The fourth People’s Health Assembly, a major international conference of public health activists from across the globe, is all set to begin on Friday, 16 November, in Savar, near the Bangladesh capital Dhaka.
More than 1200 participants delegates from about 60 countries are expected to participate in the Assembly, where they will discuss key processes and policies that affect health and healthcare all over the world.
The People’s Health Assembly (PHA) is organised by the People’s Health Movement (PHM), a global network of grassroots health activists, civil society organisations and academic institutions.
Doctors, health workers, medical practitioners and activists attending the assembly would share experiences and plan future strategies for action to secure universal and equitable access to health and health care.
Eduardo Espinoza, the Deputy Health Minister of El Salvador, will be delivering the opening Plenary Session of the Assembly on Friday.
Returning to the venue of the first Assembly
This year the People’s Health Assembly is returning, after 18 years, to Savar, where the very first Assembly was held in December 2000. The People’s Health Movement was founded at the Assembly, which adopted the People’s Charter for Health, the founding document of the Movement.
The first PHA and the People’s Health Charter it adopted emerged as a response to the failure of the countries of the world to achieve the goal of “Health for All by the Year 2000” that they had set for themselves as part of the Alma-Ata Declaration of 1978.
The Declaration was made at the International Conference on Primary Health Care held that year in the Kazakh capital of Alma-Ata (today known as Almaty), by ministers from 134 countries in association with the World Health Organisation (WHO) and the UN International Children’s Emergency Fund (UNICEF).
The second Assembly was held in Cuenca, Ecuador in July 2005, and the third Assembly was held in Cape Town, South Africa in July 2012.
People’s Health Movement
The People’s Health Movement is driven by a vision which considers health a social, economic and political issue and above all a fundamental human right.
As the Preamble to the People’s Health Charter says, “Inequality, poverty, exploitation, violence and injustice are at the root of ill-health and the deaths of poor and marginalised people. Health for all means that powerful interests have to be challenged, that globalisation has to be opposed, and that political and economic priorities have to be drastically changed.”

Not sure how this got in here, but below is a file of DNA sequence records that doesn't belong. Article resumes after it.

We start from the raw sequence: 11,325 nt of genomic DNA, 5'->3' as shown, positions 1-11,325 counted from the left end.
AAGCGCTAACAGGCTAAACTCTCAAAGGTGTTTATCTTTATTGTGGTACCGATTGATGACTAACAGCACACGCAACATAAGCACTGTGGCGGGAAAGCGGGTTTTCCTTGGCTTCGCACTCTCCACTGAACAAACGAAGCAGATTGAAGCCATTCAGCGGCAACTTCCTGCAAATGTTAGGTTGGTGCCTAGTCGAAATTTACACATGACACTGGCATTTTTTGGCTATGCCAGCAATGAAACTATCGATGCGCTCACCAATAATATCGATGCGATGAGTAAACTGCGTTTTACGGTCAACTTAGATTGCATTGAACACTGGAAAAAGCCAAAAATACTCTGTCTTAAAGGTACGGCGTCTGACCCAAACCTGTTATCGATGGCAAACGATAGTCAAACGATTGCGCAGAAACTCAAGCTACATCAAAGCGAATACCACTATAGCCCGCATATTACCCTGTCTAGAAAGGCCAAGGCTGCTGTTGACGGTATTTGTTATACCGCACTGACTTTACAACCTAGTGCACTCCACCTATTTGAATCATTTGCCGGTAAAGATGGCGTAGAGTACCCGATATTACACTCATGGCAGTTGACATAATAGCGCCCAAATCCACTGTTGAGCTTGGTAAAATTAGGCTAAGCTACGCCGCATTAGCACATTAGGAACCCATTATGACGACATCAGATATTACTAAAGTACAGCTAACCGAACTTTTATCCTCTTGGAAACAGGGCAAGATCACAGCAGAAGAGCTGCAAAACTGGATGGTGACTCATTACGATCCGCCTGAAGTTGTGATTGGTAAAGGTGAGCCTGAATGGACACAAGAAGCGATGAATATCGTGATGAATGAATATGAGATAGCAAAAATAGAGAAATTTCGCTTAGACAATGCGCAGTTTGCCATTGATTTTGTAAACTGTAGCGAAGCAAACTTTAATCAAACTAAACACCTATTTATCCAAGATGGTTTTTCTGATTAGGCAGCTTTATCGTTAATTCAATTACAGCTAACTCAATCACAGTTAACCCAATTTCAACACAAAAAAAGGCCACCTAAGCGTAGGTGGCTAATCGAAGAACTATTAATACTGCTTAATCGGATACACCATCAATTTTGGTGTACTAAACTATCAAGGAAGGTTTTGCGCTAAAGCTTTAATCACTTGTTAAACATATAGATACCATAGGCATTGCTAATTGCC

PHM’s prominent activities include the publication of the Global Health Watch, an alternative to the WHO’s World Health Report, and the International People’s Health University (IPHU). The IPHU is PHM’s principal educational and research programme, and has organised short, mostly two-week long, courses titled ‘The Struggle for Health’ in about 20 countries in 9 languages, attended by more than 1500 young health activists from more than 60 countries.
One such IPHU course was held in the run-up to the fourth PHA, at the Gonoshasthaya Kendra (People’s Health Centre) in Savar, Bangladesh, which was the venue of the first Assembly in the year 2000. Most of the participants of the course also would be participating in the People’s Health Assembly.
Participants of the Assembly, among whom are a large number of young activists, include representatives of various organisations and institutions working in the field of public health, including popular science movements, trade unions, women’s organisations, other civil society organisations, governments, inter-governmental bodies, and academic institutions.
The Assembly hopes to call attention to the “global health crisis that is characterised by inequities related to a range of social determinants of health and in access to health services within countries and between countries”, according to the concept note for the conference.
The discussions at the Assembly would revolve around four “thematic axes” – (1) the political and economic landscape of development and health, (2) social and physical environments that destroy or promote health, (3) strengthening health systems to make them just, accountable, comprehensive, integrated and networked, and (4) organizing and mobilizing for Health for All.
Speaking to People’s Dispatch, David Legge, member of the PHM’s Global Steering Council said, “I hope that we make strong progress towards convergence – across differences, across issues, across race, gender, sexual orientation, nationalities, convergence with a more strongly held understanding of the way in which the neoliberal regime is in so many different ways destroying the health chances of people in so many different countries.”
“I also hope that there would be convergence in recognising that the specific struggles in particular places are unique and have to be addressed locally, but we also need to find ways of addressing those local problems in ways that also contribute to the common drivers which are reproducing those problems,” Legge added.
(The authors are researchers at the New Delhi office of Tricontinental: Institute for Social Research)